The State of Thunderbolt 3, Part 1

By Gabriel Castro
The State of Thunderbolt 3, Part 1

Recently, I was in my home office working on my computer. I have a 27-inch 4K monitor, USB Apple Keyboard, Wireless Mouse, speakers, Logitech webcam, laser printer, and an ethernet connection to my network. You should know, however, that my computer is a 2017 Macbook Pro laptop and the only thing connected to my laptop is a single Thunderbolt 3 cable. Join me in this three-part series, as I dive deep into the awesome journey Thunderbolt 3 has taken and where it’s going.

Part 1: A masterpiece in the making

Intel's marketing for Thunderbolt 3 Intel's marketing for Thunderbolt 3

Thunderbolt 3 (TB3) is an engineering masterpiece. About two years ago, I wrote an article on the arrival of TB3. Despite the fact that Intel unveiled it in 2015, 2016 is when TB3 ports slowly trickled in. Previous versions of Thunderbolt were good, but HDMI, USB, and DisplayPort’s improvements made Thunderbolt look unnecessary. Thunderbolt 3, on the other hand, took the spotlight with its features:

  • 40Gbps bandwidth: 2x the amount of Thunderbolt 2 and 4x the amount of USB 3.1
  • DisplayPort, HDMI, and USB 3.1 compatibility via cables, adapters, or active TB3 cable
  • USB Power Delivery support, allowing data connections while supplying power to a device
  • Integrated networking, allowing 10 Gb ethernet connections
  • Adopted USB-C port/connector design, which was small, easy, and reversible

Everyone was rooting for TB3 to succeed, but half-way through 2016, manufacturers showed us they were taking a slow and cautious approach to the new technology. Towards the end of 2016, however, Apple shocked the world when they revealed the new Macbook Pros. Their 2016 flagship laptops only came with Thunderbolt 3 ports and one headphones port.

Thunderbolt 3 Headlines related to Apple's decision to only use Thunderbolt 3

Growing (adoption) pains

To be fair, Apple has a history of making crazy, borderline risky, engineering decisions but very seldom did it dive in this deep and this fast. They were basically forcing customers to solely use ports that the rest of the world was still experimenting with. People everywhere broke out in anger or confusion as they purchased the Macbook Pro they’d been saving up to buy. Apple took a lot of heat while people got accustomed to carrying out a small bag of adapters for everyday needs (like using a simple USB drive). In fact, Apple felt forced offer unprecedented discounts on adapters and cables as a way of easing the outcries and tension.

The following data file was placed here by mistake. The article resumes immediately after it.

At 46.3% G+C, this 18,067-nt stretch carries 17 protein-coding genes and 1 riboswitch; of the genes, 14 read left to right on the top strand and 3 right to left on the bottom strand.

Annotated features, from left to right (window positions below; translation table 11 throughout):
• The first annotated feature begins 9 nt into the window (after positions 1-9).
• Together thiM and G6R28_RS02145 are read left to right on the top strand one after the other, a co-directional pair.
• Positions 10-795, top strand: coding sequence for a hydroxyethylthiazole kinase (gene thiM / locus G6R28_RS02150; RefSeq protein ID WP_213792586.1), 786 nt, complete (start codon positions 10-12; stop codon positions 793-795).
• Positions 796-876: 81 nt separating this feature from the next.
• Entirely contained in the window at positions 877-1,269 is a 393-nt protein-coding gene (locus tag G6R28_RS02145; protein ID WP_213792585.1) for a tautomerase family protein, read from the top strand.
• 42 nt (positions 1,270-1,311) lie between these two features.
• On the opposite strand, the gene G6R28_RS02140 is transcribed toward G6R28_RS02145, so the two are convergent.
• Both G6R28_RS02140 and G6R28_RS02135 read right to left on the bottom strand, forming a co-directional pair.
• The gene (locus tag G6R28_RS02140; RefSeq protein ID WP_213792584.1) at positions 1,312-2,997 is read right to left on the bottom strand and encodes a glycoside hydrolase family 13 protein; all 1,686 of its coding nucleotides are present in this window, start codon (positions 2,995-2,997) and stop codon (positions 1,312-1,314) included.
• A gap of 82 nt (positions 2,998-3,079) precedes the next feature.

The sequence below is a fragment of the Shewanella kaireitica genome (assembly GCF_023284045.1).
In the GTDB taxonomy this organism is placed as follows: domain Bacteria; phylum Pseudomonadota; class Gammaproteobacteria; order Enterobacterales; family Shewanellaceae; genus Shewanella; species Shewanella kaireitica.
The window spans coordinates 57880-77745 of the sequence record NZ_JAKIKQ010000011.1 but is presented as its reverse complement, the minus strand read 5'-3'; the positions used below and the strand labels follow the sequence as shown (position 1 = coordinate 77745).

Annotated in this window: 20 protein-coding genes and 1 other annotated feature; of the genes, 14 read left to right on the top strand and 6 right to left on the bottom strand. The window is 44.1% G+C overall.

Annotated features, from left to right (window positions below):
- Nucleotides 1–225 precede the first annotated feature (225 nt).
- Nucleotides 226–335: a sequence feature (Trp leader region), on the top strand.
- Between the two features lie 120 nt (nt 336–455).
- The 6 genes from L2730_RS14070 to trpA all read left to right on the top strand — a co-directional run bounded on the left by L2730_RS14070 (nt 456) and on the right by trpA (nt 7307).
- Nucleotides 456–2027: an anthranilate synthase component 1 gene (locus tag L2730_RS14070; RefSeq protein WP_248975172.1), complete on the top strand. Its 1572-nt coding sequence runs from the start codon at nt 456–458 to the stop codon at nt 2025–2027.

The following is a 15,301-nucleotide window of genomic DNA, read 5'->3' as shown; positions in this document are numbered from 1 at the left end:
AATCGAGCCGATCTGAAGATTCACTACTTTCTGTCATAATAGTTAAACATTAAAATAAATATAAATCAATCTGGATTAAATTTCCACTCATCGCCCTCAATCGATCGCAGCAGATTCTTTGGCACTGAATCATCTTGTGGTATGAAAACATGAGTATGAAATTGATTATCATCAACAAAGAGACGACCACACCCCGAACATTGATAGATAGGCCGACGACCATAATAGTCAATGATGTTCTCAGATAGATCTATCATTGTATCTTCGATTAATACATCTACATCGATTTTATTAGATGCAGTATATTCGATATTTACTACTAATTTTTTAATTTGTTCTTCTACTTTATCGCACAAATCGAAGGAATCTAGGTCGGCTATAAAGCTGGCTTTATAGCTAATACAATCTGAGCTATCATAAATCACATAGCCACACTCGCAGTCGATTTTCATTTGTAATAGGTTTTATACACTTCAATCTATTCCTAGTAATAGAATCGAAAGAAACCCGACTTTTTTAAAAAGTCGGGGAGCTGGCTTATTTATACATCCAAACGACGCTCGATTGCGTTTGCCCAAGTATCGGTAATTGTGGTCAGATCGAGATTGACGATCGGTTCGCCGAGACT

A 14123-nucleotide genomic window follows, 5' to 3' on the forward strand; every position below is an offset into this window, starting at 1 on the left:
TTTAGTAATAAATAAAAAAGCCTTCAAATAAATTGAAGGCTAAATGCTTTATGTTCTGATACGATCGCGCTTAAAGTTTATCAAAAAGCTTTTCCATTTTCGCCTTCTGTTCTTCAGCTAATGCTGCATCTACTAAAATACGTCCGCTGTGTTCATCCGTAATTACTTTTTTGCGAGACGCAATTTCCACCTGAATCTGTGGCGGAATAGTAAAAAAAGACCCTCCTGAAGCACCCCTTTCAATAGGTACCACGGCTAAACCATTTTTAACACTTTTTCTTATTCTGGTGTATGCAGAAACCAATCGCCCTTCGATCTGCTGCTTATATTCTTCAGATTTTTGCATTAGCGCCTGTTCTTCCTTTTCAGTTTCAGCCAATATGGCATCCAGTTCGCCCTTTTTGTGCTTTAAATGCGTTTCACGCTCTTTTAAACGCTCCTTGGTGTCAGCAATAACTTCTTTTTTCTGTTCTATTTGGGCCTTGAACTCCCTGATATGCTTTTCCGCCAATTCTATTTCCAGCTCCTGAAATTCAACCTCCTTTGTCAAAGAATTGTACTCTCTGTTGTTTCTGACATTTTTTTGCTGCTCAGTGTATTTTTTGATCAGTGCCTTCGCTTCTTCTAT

The life of dongles for Apple users The life of dongles for Apple users

I agree that Apple’s bold move was painful for us all, but it was pain that we needed to go through. While others found it easy to criticize their move, there was a growing sense of appreciation from forward-thinking people. We all knew the end results would be positive and appreciated, like months of diet and exercising, or getting your eyes waxed. Apple took it upon itself to pave a road and build a tunnel through Mt. Thunderbolt, an incredible feat no one else was willing to take. Thunderbolt 3 was the future that Apple was bringing to the present.

Thunderous results

Dell XPS 15 with Thunderbolt 3 Dell XPS 15 with one TB3 port

Today, most middle to high-end laptops feature at least one Thunderbolt 3 connection. That is an IT engineer’s dream coming true. The day is coming when all laptops and computers will only utilize TB3 ports, just like Macbook Pros do today. As the port continues to be adopted, more monitors, peripherals, devices, and accessories, will follow suit.



LG Ultrafine monitors use Thunderbolt 3 connections LG Ultrafine monitors use TB3 connections

Right now, the port has a lot of power requirements and a licensing fee. That makes it difficult to implement on everyday IT items like a $50 hard drive or a $30 wired keyboard. Overtime, I can see manufacturing and licensing costs go down as it gets wider adoption.

Keep your eye out for the next installment of “The State of Thunderbolt 3,” Peripheral Power-Equipment Efficiency.

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